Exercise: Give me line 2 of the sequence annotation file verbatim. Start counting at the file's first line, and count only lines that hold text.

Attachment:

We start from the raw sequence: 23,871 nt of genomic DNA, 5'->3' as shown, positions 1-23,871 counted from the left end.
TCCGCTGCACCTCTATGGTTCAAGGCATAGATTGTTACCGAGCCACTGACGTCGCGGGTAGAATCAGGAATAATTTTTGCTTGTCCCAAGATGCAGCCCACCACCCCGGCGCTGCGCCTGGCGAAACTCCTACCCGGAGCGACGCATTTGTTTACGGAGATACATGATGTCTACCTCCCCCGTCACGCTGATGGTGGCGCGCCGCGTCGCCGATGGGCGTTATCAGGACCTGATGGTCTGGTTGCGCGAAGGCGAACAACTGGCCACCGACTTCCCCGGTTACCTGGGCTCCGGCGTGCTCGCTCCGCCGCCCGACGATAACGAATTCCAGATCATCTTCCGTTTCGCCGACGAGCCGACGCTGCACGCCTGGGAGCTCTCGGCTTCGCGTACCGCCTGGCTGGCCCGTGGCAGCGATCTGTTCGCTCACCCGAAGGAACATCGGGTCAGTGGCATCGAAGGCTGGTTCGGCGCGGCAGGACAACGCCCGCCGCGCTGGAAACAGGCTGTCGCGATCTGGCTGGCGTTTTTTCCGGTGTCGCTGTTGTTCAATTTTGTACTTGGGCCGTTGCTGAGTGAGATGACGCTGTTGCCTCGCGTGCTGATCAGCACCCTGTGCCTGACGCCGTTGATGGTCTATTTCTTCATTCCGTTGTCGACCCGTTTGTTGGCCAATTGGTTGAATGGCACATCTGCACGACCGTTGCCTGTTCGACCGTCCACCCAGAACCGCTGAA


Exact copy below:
TCCGCTGCACCTCTATGGTTCAAGGCATAGATTGTTACCGAGCCACTGACGTCGCGGGTAGAATCAGGAATAATTTTTGCTTGTCCCAAGATGCAGCCCACCACCCCGGCGCTGCGCCTGGCGAAACTCCTACCCGGAGCGACGCATTTGTTTACGGAGATACATGATGTCTACCTCCCCCGTCACGCTGATGGTGGCGCGCCGCGTCGCCGATGGGCGTTATCAGGACCTGATGGTCTGGTTGCGCGAAGGCGAACAACTGGCCACCGACTTCCCCGGTTACCTGGGCTCCGGCGTGCTCGCTCCGCCGCCCGACGATAACGAATTCCAGATCATCTTCCGTTTCGCCGACGAGCCGACGCTGCACGCCTGGGAGCTCTCGGCTTCGCGTACCGCCTGGCTGGCCCGTGGCAGCGATCTGTTCGCTCACCCGAAGGAACATCGGGTCAGTGGCATCGAAGGCTGGTTCGGCGCGGCAGGACAACGCCCGCCGCGCTGGAAACAGGCTGTCGCGATCTGGCTGGCGTTTTTTCCGGTGTCGCTGTTGTTCAATTTTGTACTTGGGCCGTTGCTGAGTGAGATGACGCTGTTGCCTCGCGTGCTGATCAGCACCCTGTGCCTGACGCCGTTGATGGTCTATTTCTTCATTCCGTTGTCGACCCGTTTGTTGGCCAATTGGTTGAATGGCACATCTGCACGACCGTTGCCTGTTCGACCGTCCACCCAGAACCGCTGAA